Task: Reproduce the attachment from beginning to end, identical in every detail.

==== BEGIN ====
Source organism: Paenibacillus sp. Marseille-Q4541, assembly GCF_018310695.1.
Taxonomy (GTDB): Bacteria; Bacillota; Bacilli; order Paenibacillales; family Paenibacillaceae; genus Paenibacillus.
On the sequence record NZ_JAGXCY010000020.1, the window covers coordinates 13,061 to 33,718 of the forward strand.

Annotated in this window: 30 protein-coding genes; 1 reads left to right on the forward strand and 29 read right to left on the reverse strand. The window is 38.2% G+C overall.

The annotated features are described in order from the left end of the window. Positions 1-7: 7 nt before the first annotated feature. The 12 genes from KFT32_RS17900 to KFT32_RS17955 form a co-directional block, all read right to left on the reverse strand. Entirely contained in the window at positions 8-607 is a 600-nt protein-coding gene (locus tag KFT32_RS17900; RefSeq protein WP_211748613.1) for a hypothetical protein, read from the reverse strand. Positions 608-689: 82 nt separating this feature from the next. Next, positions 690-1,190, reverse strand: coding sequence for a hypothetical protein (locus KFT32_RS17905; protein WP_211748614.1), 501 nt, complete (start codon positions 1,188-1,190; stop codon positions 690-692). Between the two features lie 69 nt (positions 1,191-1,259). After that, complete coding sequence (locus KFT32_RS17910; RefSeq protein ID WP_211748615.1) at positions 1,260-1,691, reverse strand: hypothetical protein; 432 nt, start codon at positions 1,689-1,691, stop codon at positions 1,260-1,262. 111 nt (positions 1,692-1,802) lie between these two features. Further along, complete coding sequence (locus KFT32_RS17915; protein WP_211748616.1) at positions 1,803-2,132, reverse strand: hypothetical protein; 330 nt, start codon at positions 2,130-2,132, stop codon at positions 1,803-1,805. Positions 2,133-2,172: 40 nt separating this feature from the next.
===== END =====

Source organism: Paenibacillus sp. Marseille-Q4541, assembly GCF_018310695.1.
Taxonomy (GTDB): Bacteria; Bacillota; Bacilli; order Paenibacillales; family Paenibacillaceae; genus Paenibacillus.
On the sequence record NZ_JAGXCY010000020.1, the window covers coordinates 13,061 to 33,718 of the forward strand.

Annotated in this window: 30 protein-coding genes; 1 reads left to right on the forward strand and 29 read right to left on the reverse strand. The window is 38.2% G+C overall.

The annotated features are described in order from the left end of the window. Positions 1-7: 7 nt before the first annotated feature. The 12 genes from KFT32_RS17900 to KFT32_RS17955 form a co-directional block, all read right to left on the reverse strand. Entirely contained in the window at positions 8-607 is a 600-nt protein-coding gene (locus tag KFT32_RS17900; RefSeq protein WP_211748613.1) for a hypothetical protein, read from the reverse strand. Positions 608-689: 82 nt separating this feature from the next. Next, positions 690-1,190, reverse strand: coding sequence for a hypothetical protein (locus KFT32_RS17905; protein WP_211748614.1), 501 nt, complete (start codon positions 1,188-1,190; stop codon positions 690-692). Between the two features lie 69 nt (positions 1,191-1,259). After that, complete coding sequence (locus KFT32_RS17910; RefSeq protein ID WP_211748615.1) at positions 1,260-1,691, reverse strand: hypothetical protein; 432 nt, start codon at positions 1,689-1,691, stop codon at positions 1,260-1,262. 111 nt (positions 1,692-1,802) lie between these two features. Further along, complete coding sequence (locus KFT32_RS17915; protein WP_211748616.1) at positions 1,803-2,132, reverse strand: hypothetical protein; 330 nt, start codon at positions 2,130-2,132, stop codon at positions 1,803-1,805. Positions 2,133-2,172: 40 nt separating this feature from the next.